Is Clindomycin safe for breastfeeding? That is a question that I get asked often as a Lactation Consultant. Clindomycin does pass through breast milk. Although the manufacturers generally recommend that this drug should be avoided while breastfeeding, the American Academy of Pediatrics classifies Clindomycin as compatible while breastfeeding.  Always ask your healthcare provider before starting a new drug while breastfeeding.
Clindomycin is an antibiotic that fights bacteria in the body. It is used to treat serious infections caused by bacteria. It is often the choice of drug used for Mastitis. Clindomycin can pass into your breastmilk. Therefore consult your physician before taking it.
Clindomycin can be administered through IVs or usually in pill form. In a study of 15 women who received 600 mg Clindomycin intravenously, levels of the drug use averaged 1.03mg/1 at 2 hours following the dose.
Clindomycin has side effects. If your healthcare provider recommended Clindomycin, and you are breastfeeding, make sure to watch for side effects in yourself and child. It may cause adverse effects on the breastfeeding baby’s flora. Watch you baby and see if it has any bowel changes, such as diarrhea, thrush or rashes. However rarely do you see blood in your baby’s stools. If you, the breastfeeding mom, has headaches, diarrhea or vomiting consult your doctor.
Clindomycin can be used in a lotion form. It transfers very little to the mother’s breast milk. Therefore, it is safe to use while breastfeeding.
In my practice, I see many moms being prescribed Clindomycin for Mastits. Continued breastfeeding should be encouraged while you have Mastitis and are taking antibiotics, unless your doctor has told you otherwise. Consulting with a Lactation Consultant, such as myself is a great idea. I see many women weekly with Mastitis. I help new moms get a better position and latch and teach them better techniques to avoid Mastitis again. Mastits is associated with inadequate milk removal from your breast. However, if you have a large abscess or infectious material coming out of your nipple, consult your doctor. You may have to temporarily pump and dump for a while because you need a higher dose of antibiotics. Usually the duration of antibiotic therapy is 10 to 14 days. Always take your antibiotic as instructed by your healthcare provider.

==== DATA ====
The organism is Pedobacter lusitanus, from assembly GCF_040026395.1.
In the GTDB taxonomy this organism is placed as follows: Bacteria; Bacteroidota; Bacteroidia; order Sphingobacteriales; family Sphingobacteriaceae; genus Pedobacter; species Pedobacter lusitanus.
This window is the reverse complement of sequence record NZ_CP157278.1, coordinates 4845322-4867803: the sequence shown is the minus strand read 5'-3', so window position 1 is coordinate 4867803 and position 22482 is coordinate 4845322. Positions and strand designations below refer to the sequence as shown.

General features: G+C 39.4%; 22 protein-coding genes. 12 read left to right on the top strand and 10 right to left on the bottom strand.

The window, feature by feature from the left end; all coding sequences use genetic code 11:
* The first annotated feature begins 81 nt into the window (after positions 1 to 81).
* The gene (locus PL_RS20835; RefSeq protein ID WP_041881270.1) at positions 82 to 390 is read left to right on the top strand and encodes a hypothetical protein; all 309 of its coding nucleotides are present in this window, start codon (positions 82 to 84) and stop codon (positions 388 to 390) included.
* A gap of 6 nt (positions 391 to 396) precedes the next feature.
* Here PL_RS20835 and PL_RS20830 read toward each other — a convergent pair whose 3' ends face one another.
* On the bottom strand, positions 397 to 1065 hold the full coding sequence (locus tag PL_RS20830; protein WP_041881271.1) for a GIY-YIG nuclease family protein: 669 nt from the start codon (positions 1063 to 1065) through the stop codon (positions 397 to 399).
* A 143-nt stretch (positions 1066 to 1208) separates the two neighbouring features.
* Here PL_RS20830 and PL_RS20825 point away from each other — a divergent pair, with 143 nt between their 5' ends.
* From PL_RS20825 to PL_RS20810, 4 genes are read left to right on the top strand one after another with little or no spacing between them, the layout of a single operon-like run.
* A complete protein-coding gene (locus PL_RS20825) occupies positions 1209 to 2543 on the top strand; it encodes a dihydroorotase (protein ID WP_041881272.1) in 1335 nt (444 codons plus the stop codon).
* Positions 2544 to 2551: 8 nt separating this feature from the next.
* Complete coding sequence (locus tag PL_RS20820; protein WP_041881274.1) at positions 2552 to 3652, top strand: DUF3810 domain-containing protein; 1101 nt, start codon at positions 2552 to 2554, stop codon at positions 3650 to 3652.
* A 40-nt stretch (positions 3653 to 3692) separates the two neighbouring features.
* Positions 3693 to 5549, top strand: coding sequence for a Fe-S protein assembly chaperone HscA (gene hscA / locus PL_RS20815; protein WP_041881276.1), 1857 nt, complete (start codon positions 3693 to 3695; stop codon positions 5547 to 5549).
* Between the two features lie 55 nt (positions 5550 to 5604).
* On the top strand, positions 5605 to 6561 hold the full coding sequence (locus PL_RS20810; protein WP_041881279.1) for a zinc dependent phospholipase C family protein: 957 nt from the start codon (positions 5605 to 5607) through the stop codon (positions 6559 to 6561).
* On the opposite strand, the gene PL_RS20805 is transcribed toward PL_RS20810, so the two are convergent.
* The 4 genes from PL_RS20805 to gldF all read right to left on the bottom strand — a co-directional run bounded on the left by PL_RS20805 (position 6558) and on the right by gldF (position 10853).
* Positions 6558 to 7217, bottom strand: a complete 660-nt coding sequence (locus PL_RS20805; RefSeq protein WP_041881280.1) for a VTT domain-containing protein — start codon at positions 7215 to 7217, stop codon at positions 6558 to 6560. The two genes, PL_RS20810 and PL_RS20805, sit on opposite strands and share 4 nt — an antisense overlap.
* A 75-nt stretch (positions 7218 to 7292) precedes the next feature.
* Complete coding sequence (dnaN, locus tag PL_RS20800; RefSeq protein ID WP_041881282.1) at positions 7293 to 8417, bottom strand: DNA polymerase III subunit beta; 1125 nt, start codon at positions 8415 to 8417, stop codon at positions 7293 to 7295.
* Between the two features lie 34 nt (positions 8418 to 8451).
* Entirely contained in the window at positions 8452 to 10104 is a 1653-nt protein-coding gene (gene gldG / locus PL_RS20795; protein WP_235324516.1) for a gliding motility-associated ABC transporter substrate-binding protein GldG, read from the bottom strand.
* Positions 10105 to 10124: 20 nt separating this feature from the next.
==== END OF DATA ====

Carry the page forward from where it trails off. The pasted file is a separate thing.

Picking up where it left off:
In conclusion, the American Academy of Pediatrics classifies Clindomycin as safe while breastfeeding. However, always consult your healthcare provider before using drugs while breastfeeding. Additionally, treatment of Mastitis begins with improving your breastfeeding technique. Besides draining you breast milk properly, antibiotics such as Clindomycin may be needed. Consult with a Lactation Consultant to get expert techniques and learning how to deal with Mastitis. If oral Clindomycin is needed, tell your doctor you are breastfeeding.
 Committee on Drugs, American Academy of Pediatrics. The transfer of drugs and other chemicals into human milk. Pediatrics 2001; 108: 776-89.
 Zharg Y, Zhang Q, XUV, Tissue and body fluid distribution of anti bacterial agents in pregnant and lactation women. Zhonghua Fu Chan Ke Za Zhi. 1997. 32: 288-92.